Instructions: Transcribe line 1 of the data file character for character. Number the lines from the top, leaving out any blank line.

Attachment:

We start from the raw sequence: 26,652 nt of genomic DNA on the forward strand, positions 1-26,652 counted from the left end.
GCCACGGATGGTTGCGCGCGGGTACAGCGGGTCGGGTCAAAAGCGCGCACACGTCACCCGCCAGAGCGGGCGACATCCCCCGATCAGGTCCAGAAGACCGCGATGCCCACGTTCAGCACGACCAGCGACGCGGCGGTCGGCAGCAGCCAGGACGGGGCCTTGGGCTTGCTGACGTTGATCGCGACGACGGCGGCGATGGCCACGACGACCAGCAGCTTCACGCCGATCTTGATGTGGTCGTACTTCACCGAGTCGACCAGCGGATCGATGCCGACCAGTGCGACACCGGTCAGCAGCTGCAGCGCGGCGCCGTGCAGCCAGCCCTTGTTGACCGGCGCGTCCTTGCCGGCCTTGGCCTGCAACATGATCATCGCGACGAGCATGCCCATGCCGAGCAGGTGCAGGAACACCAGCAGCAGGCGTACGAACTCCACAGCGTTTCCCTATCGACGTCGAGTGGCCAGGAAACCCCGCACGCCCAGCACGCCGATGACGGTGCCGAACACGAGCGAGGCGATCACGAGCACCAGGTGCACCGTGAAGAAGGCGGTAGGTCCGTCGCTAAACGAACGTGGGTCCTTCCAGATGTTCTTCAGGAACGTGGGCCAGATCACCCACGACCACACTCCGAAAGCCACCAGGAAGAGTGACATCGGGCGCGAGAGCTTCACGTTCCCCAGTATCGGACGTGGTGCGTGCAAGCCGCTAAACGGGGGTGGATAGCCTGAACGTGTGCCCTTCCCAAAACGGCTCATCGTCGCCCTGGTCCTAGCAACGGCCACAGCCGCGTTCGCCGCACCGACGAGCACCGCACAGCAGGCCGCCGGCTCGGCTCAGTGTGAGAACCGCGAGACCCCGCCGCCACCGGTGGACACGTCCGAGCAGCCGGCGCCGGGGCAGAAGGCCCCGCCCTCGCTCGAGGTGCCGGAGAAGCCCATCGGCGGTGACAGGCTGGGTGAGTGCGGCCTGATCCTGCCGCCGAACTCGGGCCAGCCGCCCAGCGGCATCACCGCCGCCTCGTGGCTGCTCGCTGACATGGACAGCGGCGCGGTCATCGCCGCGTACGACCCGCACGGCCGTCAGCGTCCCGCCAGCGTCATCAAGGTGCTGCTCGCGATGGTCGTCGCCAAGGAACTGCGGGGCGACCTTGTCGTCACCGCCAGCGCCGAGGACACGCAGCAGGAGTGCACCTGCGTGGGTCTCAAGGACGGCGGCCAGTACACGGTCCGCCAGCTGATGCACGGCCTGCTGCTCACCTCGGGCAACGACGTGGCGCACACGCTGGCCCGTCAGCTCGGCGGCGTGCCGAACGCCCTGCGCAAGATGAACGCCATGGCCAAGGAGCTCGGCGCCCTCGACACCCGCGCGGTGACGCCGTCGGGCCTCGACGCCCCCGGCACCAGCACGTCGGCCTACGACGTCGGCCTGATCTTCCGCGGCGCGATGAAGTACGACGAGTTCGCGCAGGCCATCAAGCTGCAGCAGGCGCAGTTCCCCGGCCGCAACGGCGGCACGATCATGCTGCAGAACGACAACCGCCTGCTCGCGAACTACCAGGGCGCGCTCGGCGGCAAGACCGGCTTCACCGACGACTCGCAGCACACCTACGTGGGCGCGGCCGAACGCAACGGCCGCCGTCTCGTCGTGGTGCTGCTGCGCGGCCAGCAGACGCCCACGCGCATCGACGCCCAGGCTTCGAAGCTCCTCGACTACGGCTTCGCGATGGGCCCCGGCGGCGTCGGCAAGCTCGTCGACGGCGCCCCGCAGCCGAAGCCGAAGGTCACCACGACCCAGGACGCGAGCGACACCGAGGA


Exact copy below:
We start from the raw sequence: 26,652 nt of genomic DNA on the forward strand, positions 1-26,652 counted from the left end.